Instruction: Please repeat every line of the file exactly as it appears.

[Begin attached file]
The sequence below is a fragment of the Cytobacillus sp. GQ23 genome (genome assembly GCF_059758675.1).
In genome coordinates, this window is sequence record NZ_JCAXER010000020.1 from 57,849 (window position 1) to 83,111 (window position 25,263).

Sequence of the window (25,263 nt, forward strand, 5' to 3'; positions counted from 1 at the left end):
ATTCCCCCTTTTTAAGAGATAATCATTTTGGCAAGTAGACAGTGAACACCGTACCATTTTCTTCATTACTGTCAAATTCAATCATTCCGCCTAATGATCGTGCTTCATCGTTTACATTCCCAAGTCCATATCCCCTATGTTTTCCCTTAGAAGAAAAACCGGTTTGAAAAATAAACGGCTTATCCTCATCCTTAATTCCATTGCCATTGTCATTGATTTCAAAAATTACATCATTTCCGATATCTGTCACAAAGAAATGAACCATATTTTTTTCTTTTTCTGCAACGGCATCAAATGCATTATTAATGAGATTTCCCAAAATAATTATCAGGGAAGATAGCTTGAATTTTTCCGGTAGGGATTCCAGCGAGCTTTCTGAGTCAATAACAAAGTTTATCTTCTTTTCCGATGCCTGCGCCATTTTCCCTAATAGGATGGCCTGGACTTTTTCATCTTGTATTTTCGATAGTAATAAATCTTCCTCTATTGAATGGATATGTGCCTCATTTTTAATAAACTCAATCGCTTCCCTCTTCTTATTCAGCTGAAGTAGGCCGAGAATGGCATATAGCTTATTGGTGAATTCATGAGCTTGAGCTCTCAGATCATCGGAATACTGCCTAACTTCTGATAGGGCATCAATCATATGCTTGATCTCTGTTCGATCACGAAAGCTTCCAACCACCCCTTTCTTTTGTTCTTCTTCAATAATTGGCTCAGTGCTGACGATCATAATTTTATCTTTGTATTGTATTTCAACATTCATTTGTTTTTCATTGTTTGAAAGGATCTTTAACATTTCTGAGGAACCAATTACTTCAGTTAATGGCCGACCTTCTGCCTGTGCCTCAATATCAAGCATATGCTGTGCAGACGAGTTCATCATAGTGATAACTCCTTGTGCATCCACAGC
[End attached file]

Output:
The sequence below is a fragment of the Cytobacillus sp. GQ23 genome (genome assembly GCF_059758675.1).
In genome coordinates, this window is sequence record NZ_JCAXER010000020.1 from 57,849 (window position 1) to 83,111 (window position 25,263).

Sequence of the window (25,263 nt, forward strand, 5' to 3'; positions counted from 1 at the left end):
ATTCCCCCTTTTTAAGAGATAATCATTTTGGCAAGTAGACAGTGAACACCGTACCATTTTCTTCATTACTGTCAAATTCAATCATTCCGCCTAATGATCGTGCTTCATCGTTTACATTCCCAAGTCCATATCCCCTATGTTTTCCCTTAGAAGAAAAACCGGTTTGAAAAATAAACGGCTTATCCTCATCCTTAATTCCATTGCCATTGTCATTGATTTCAAAAATTACATCATTTCCGATATCTGTCACAAAGAAATGAACCATATTTTTTTCTTTTTCTGCAACGGCATCAAATGCATTATTAATGAGATTTCCCAAAATAATTATCAGGGAAGATAGCTTGAATTTTTCCGGTAGGGATTCCAGCGAGCTTTCTGAGTCAATAACAAAGTTTATCTTCTTTTCCGATGCCTGCGCCATTTTCCCTAATAGGATGGCCTGGACTTTTTCATCTTGTATTTTCGATAGTAATAAATCTTCCTCTATTGAATGGATATGTGCCTCATTTTTAATAAACTCAATCGCTTCCCTCTTCTTATTCAGCTGAAGTAGGCCGAGAATGGCATATAGCTTATTGGTGAATTCATGAGCTTGAGCTCTCAGATCATCGGAATACTGCCTAACTTCTGATAGGGCATCAATCATATGCTTGATCTCTGTTCGATCACGAAAGCTTCCAACCACCCCTTTCTTTTGTTCTTCTTCAATAATTGGCTCAGTGCTGACGATCATAATTTTATCTTTGTATTGTATTTCAACATTCATTTGTTTTTCATTGTTTGAAAGGATCTTTAACATTTCTGAGGAACCAATTACTTCAGTTAATGGCCGACCTTCTGCCTGTGCCTCAATATCAAGCATATGCTGTGCAGACGAGTTCATCATAGTGATAACTCCTTGTGCATCCACAGC